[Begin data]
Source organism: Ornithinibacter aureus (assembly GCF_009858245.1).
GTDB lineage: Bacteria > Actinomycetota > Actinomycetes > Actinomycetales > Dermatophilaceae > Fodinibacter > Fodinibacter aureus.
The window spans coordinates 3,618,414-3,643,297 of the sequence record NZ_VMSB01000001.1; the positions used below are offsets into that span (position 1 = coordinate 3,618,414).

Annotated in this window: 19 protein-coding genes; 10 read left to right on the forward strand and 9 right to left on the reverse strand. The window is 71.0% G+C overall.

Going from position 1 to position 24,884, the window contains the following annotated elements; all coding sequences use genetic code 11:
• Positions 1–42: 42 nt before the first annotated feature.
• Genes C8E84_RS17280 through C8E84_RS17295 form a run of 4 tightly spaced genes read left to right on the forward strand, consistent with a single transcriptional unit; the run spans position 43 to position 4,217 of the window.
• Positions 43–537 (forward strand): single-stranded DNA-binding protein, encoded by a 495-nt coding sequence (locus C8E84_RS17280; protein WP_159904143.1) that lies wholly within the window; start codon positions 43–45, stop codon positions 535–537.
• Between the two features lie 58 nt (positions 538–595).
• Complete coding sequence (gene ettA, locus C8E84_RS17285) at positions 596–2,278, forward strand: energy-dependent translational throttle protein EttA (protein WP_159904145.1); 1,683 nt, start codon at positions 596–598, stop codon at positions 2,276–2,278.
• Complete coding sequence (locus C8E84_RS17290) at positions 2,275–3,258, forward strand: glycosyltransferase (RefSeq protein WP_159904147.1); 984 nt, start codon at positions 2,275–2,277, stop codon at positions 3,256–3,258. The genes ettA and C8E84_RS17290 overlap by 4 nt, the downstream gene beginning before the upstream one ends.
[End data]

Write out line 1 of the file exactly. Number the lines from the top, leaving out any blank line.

Source organism: Ornithinibacter aureus (assembly GCF_009858245.1).